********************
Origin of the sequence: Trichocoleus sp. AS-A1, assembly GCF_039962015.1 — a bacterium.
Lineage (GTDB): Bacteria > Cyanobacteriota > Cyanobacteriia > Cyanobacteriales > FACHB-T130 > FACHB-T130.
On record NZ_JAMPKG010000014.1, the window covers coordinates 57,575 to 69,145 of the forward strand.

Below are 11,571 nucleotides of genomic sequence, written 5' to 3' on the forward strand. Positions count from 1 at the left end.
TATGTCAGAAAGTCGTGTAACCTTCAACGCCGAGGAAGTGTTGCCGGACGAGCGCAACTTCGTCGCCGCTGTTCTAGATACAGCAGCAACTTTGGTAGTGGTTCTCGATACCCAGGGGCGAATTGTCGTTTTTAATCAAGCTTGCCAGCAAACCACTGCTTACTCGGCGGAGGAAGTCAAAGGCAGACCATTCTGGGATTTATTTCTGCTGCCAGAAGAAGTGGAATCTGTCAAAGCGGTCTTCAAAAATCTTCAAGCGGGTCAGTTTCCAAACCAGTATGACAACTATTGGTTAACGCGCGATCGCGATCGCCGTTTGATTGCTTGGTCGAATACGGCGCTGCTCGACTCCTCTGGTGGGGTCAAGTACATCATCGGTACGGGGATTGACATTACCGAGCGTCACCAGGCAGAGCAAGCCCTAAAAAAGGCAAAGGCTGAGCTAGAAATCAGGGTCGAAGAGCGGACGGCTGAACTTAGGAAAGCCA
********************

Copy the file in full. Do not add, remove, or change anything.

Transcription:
Origin of the sequence: Trichocoleus sp. AS-A1, assembly GCF_039962015.1 — a bacterium.
Lineage (GTDB): Bacteria > Cyanobacteriota > Cyanobacteriia > Cyanobacteriales > FACHB-T130 > FACHB-T130.
On record NZ_JAMPKG010000014.1, the window covers coordinates 57,575 to 69,145 of the forward strand.

Below are 11,571 nucleotides of genomic sequence, written 5' to 3' on the forward strand. Positions count from 1 at the left end.
TATGTCAGAAAGTCGTGTAACCTTCAACGCCGAGGAAGTGTTGCCGGACGAGCGCAACTTCGTCGCCGCTGTTCTAGATACAGCAGCAACTTTGGTAGTGGTTCTCGATACCCAGGGGCGAATTGTCGTTTTTAATCAAGCTTGCCAGCAAACCACTGCTTACTCGGCGGAGGAAGTCAAAGGCAGACCATTCTGGGATTTATTTCTGCTGCCAGAAGAAGTGGAATCTGTCAAAGCGGTCTTCAAAAATCTTCAAGCGGGTCAGTTTCCAAACCAGTATGACAACTATTGGTTAACGCGCGATCGCGATCGCCGTTTGATTGCTTGGTCGAATACGGCGCTGCTCGACTCCTCTGGTGGGGTCAAGTACATCATCGGTACGGGGATTGACATTACCGAGCGTCACCAGGCAGAGCAAGCCCTAAAAAAGGCAAAGGCTGAGCTAGAAATCAGGGTCGAAGAGCGGACGGCTGAACTTAGGAAAGCCA